Sunday, August 17, 2014

All Aboard the Amtrak

     'This is the most terribly thing that I have ever seen."  Those are the words that I just uttered as I plowed through the second half hour of a 90 minute podcast.  Of course, this was not the Big Dave and Company Podcast, because no one would ever say that about the Big Dave and Company Podcast, but it was a different one and it was a train wreck, but not an adorable train wreck like we always were.  This was just terrible.  But you have to say "terrible" as if you were Charles Barkley in order to get the same effect. 
Gillian Jacobs
So anyway, it was terrible but I was enthralled, and it was not just because the bewitching Gillian Jacobs was on it.  There was just something about it that made me unable to look away.
     Why are we like that?  What is wrong with us as humans, Company, that we just can't seem to look away from a train wreck.  Is that the state of the human condition?  Gaper's block?  Is that what we have come to?  We are at the point in humanity where the number one thing in our day is slowing down on the freeway to stare over at the other side of the median at the result of what happens when a guy in a Kia Rio decided to cut off a semi.  And then we go home and talk about it.
    But we don't just talk about it at home.  That is what is on our news.  Awful, awful things are on the news.  There is a reason why the national news reporter is always embedded with the Army unit and not Doctors Without Borders.  Because we don't care that much about the good things.  For some reason, we do not want to watch a half hour of good news and positive things at 6 PM.  We want to watch a half hour of train wrecks, blood and gore, people fighting, with a little weather and a live spot from the Dolphins' training camp and then one single, solitary good story just to remind us that we really are good as people.  That maybe we really are okay and do like puppies.  It sort of just allows us enough of a sliver of hope to believe that we aren't terrible people who are into the gore.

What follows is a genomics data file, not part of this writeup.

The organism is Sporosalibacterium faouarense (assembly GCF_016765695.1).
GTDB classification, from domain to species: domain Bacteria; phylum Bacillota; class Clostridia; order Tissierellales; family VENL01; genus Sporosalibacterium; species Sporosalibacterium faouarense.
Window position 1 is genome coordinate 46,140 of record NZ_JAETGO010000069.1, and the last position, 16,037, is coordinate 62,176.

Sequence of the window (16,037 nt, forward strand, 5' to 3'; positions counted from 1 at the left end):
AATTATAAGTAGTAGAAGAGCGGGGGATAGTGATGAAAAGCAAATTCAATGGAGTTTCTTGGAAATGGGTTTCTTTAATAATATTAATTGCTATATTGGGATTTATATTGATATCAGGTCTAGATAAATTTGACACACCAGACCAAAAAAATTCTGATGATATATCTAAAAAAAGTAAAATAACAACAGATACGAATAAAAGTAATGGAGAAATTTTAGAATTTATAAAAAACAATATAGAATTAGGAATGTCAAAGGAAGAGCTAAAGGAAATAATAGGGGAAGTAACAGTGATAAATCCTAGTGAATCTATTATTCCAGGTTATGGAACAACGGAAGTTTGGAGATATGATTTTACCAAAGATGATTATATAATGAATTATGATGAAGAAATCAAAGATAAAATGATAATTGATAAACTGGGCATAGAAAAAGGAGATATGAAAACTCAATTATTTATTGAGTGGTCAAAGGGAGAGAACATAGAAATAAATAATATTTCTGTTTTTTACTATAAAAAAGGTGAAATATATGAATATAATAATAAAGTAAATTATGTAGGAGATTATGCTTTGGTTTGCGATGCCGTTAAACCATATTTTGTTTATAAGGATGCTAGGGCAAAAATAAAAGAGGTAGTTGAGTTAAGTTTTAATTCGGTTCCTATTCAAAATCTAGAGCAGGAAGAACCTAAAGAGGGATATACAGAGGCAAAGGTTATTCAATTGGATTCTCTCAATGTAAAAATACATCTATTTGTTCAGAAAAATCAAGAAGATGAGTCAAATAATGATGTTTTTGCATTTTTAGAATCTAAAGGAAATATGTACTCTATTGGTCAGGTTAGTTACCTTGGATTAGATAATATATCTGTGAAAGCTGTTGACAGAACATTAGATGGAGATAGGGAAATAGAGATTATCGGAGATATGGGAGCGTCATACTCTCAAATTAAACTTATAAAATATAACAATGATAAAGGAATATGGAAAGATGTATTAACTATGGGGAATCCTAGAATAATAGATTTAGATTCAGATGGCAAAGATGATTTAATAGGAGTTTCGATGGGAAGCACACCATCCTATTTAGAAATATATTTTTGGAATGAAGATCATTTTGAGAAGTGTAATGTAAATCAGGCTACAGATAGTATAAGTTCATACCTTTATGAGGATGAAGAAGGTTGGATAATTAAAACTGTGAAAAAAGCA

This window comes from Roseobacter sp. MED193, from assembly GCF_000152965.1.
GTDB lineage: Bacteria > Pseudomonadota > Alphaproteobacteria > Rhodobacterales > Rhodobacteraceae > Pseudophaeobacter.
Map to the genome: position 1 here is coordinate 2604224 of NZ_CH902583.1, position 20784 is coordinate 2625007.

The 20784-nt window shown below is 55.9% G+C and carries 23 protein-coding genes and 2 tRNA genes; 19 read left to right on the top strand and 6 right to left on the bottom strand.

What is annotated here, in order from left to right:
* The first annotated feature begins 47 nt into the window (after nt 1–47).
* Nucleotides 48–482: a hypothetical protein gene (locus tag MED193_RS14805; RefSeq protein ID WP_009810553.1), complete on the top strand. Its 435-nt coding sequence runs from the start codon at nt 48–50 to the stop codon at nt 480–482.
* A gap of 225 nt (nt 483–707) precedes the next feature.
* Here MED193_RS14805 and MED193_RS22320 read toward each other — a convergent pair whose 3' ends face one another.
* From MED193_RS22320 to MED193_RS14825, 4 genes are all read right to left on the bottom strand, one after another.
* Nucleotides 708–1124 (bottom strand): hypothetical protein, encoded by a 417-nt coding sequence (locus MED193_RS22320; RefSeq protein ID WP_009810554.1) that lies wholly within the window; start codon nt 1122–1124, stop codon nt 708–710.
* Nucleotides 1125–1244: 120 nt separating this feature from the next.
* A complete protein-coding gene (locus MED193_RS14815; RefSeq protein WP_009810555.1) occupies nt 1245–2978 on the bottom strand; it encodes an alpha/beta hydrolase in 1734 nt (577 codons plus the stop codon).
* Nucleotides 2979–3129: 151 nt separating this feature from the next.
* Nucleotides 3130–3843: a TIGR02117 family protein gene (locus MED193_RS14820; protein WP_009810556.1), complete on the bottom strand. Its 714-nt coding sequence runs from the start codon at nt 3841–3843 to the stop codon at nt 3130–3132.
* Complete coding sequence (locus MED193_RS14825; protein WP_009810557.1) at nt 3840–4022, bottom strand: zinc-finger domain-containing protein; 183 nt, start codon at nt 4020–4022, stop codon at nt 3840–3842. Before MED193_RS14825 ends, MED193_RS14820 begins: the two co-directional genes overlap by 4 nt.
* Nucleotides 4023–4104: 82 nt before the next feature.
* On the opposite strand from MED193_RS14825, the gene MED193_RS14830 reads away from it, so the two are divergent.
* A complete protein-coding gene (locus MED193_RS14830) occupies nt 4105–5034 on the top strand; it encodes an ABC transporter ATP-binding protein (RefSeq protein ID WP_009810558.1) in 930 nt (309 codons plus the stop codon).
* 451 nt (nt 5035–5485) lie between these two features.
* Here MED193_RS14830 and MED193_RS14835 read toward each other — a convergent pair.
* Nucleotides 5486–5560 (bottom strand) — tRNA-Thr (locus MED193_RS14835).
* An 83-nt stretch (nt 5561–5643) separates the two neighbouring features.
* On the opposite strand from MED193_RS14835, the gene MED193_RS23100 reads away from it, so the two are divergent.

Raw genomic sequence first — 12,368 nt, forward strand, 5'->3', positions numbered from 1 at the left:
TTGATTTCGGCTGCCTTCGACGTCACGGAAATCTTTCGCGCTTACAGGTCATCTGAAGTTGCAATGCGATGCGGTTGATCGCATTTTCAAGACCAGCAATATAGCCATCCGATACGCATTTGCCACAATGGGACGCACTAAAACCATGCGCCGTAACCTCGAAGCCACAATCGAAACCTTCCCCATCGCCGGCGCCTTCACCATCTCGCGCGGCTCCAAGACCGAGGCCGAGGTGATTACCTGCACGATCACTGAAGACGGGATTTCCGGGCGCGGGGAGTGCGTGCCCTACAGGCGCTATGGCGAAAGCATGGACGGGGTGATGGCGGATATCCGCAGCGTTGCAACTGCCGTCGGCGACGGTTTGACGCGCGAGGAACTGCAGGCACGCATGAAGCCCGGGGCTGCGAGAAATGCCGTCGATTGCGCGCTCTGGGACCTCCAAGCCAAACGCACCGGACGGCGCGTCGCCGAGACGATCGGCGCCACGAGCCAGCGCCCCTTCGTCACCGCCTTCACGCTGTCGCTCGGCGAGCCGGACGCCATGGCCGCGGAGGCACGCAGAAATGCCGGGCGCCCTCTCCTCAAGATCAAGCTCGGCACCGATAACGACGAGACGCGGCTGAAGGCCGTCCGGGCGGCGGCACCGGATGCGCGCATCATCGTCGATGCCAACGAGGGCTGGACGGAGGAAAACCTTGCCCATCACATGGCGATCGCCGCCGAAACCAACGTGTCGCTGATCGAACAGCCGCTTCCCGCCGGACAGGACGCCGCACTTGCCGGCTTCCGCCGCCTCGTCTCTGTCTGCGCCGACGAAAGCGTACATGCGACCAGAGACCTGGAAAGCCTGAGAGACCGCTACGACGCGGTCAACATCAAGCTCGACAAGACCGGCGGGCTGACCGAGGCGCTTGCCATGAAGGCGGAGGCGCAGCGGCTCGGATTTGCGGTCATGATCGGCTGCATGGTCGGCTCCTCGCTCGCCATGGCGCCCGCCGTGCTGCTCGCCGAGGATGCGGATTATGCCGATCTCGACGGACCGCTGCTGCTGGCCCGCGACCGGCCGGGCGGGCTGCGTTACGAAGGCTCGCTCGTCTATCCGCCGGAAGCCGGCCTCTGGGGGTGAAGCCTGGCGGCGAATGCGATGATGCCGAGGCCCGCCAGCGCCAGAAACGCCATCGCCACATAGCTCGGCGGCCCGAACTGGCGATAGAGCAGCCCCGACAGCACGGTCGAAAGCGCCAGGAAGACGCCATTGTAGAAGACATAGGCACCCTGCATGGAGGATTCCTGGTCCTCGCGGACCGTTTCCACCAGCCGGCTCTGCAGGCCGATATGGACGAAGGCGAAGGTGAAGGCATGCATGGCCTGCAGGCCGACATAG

We are though, and that is the problem.  Ever seen news footage of an Amtrak train crash?  It seemed like it was happening once a week during the 90s and I am sure you could YouYube the hell out of it.  What you will notice is fifty people standing around watching what it happening and three people running towards the wreckage to help someone.  And if it were happening today each of those hundred people would have their cell phone out to record what was going on.  Because that is the way we are.  We don't want to watch, but we can't turn away, and we know it.  We know that we will watch over and over those three people running towards what is left of those train cars, and someone has to provide the video.  We don't want to watch but we can't turn away.  We need the puppy parade section of the news to make remind us that we don't want to watch.  But the embedded reporter is the part that can not turn away.
     And we are getting worse, too.  Look at the video of the Hindenburg burning.  How many people are running towards that thing despite the fact that it is clearly not going to end well?  Well, no one at first because it is a fireball falling from the sky.  But once it settles there they all go, running towards it.  Way more than would be today.  There they go, full steam ahead, just like we as humanity are.  Full steam ahead towards the next Amtrack crash so we can gawk and get our sick, cheap, thrills.  All aboard!

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